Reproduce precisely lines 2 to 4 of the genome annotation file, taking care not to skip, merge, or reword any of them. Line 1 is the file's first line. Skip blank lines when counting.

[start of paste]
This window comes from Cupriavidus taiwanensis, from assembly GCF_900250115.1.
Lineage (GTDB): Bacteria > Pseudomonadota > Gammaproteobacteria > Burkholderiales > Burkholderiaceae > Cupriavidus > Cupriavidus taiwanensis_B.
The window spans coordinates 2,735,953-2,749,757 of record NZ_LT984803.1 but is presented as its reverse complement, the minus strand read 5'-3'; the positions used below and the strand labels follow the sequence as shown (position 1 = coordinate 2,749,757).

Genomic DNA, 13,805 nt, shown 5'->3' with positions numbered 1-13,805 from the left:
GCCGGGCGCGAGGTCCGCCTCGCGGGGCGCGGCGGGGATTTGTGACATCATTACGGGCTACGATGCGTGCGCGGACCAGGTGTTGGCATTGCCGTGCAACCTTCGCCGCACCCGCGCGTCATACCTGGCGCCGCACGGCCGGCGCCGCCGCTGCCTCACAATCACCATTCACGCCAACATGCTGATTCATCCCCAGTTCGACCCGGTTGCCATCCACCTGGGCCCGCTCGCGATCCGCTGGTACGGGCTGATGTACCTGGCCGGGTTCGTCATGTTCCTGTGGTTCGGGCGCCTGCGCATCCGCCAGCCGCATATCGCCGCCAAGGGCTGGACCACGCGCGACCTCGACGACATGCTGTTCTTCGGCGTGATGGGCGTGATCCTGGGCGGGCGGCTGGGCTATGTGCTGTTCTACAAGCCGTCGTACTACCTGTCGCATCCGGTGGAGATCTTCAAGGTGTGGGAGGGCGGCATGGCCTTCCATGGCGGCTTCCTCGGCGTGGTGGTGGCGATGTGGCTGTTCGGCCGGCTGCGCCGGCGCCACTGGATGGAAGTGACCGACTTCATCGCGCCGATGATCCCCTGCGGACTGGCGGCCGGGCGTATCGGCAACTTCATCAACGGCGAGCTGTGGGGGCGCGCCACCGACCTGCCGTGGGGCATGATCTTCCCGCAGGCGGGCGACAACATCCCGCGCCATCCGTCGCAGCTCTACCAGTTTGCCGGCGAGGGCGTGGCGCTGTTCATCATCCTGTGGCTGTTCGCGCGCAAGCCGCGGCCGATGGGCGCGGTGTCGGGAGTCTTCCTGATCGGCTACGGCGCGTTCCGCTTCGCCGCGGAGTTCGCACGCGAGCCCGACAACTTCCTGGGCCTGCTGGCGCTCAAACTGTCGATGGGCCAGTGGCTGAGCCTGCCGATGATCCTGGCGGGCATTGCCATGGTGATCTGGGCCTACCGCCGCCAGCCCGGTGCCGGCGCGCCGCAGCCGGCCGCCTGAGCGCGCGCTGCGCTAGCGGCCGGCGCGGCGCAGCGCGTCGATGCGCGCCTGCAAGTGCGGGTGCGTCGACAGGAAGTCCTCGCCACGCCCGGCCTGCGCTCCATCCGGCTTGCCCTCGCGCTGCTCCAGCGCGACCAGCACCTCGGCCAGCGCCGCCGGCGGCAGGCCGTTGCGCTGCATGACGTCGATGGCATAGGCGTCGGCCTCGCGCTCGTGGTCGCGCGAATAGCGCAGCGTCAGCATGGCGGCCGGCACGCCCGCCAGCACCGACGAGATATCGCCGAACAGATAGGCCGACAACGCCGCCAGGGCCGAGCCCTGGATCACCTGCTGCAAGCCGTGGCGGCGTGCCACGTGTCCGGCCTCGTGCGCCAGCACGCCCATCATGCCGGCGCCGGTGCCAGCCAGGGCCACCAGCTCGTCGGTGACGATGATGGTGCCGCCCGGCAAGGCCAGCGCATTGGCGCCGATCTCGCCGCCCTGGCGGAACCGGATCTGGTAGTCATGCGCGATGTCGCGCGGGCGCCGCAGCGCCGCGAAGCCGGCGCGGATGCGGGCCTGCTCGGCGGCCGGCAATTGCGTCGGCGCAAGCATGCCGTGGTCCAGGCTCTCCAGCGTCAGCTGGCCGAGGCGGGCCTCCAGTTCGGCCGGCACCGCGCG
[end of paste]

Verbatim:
Lineage (GTDB): Bacteria > Pseudomonadota > Gammaproteobacteria > Burkholderiales > Burkholderiaceae > Cupriavidus > Cupriavidus taiwanensis_B.
The window spans coordinates 2,735,953-2,749,757 of record NZ_LT984803.1 but is presented as its reverse complement, the minus strand read 5'-3'; the positions used below and the strand labels follow the sequence as shown (position 1 = coordinate 2,749,757).

Genomic DNA, 13,805 nt, shown 5'->3' with positions numbered 1-13,805 from the left: